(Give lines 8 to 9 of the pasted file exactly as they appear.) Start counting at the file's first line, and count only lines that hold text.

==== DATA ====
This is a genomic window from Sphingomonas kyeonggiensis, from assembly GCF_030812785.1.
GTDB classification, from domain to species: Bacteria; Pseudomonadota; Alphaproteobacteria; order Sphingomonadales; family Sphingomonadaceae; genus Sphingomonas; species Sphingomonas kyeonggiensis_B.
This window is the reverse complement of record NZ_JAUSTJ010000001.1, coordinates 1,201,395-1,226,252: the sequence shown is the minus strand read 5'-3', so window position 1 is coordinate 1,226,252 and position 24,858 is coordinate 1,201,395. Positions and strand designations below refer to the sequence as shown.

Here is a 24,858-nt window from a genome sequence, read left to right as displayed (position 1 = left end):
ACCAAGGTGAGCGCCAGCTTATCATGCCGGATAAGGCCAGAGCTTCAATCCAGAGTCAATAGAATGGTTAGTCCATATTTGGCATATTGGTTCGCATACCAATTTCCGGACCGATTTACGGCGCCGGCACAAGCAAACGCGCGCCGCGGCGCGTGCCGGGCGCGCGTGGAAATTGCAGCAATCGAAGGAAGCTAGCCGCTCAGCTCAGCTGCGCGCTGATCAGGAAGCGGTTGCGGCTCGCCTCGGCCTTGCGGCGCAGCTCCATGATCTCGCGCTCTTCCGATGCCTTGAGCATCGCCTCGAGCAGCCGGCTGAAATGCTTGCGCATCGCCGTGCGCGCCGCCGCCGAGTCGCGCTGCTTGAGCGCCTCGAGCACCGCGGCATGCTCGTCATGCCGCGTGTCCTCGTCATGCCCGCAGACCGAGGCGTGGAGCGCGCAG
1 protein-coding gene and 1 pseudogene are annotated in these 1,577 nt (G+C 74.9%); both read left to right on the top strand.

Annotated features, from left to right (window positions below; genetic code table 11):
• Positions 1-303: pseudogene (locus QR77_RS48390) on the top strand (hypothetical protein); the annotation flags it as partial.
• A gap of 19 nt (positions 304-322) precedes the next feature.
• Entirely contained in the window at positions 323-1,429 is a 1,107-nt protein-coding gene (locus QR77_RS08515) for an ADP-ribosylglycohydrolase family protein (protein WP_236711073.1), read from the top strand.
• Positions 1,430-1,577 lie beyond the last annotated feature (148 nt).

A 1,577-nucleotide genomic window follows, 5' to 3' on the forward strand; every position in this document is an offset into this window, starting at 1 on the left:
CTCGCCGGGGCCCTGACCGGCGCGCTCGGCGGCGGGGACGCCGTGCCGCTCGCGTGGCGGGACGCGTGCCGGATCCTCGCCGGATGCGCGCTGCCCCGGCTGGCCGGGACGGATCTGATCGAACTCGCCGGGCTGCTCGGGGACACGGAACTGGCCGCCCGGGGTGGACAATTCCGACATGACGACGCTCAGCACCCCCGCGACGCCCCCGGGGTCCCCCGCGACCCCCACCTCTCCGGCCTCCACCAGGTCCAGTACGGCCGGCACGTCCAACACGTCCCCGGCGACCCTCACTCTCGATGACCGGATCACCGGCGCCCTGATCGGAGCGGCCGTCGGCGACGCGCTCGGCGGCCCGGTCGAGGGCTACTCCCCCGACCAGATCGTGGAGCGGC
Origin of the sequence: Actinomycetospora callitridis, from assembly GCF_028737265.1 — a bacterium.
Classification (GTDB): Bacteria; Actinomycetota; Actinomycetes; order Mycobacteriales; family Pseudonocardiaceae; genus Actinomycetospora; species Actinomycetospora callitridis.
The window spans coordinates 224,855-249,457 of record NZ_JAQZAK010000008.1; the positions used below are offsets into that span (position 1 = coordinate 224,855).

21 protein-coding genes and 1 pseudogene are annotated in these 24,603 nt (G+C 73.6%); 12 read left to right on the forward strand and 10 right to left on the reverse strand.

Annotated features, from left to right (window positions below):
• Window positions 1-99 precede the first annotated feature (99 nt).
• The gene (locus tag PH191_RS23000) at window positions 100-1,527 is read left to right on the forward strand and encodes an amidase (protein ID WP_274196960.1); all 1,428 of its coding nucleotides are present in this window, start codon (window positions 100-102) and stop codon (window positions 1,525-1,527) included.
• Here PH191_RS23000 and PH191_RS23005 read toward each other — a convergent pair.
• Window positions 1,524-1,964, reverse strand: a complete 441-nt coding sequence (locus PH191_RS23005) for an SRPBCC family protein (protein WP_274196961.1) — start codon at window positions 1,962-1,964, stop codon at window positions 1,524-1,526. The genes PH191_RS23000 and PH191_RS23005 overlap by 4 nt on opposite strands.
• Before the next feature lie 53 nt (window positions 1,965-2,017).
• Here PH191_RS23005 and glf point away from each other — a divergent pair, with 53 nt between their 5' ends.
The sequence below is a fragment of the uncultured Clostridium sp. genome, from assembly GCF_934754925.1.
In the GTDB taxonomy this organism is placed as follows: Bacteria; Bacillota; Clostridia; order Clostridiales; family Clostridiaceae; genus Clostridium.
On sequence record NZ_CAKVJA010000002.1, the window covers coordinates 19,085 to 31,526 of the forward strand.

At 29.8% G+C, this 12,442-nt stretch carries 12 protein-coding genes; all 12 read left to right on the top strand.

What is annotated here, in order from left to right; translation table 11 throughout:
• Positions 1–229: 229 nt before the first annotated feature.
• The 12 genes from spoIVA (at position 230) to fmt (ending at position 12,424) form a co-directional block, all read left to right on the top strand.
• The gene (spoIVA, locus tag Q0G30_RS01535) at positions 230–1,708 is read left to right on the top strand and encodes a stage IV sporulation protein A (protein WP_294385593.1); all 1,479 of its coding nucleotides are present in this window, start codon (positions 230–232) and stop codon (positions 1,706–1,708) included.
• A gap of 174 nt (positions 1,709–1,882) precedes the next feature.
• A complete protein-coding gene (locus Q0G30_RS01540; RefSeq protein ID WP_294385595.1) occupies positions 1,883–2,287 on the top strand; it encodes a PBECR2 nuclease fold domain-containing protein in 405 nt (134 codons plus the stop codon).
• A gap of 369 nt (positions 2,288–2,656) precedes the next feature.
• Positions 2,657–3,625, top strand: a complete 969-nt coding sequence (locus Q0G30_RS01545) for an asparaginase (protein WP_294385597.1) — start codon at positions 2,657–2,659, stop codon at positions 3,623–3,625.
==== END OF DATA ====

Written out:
• Positions 1-303: pseudogene (locus QR77_RS48390) on the top strand (hypothetical protein); the annotation flags it as partial.
• A gap of 19 nt (positions 304-322) precedes the next feature.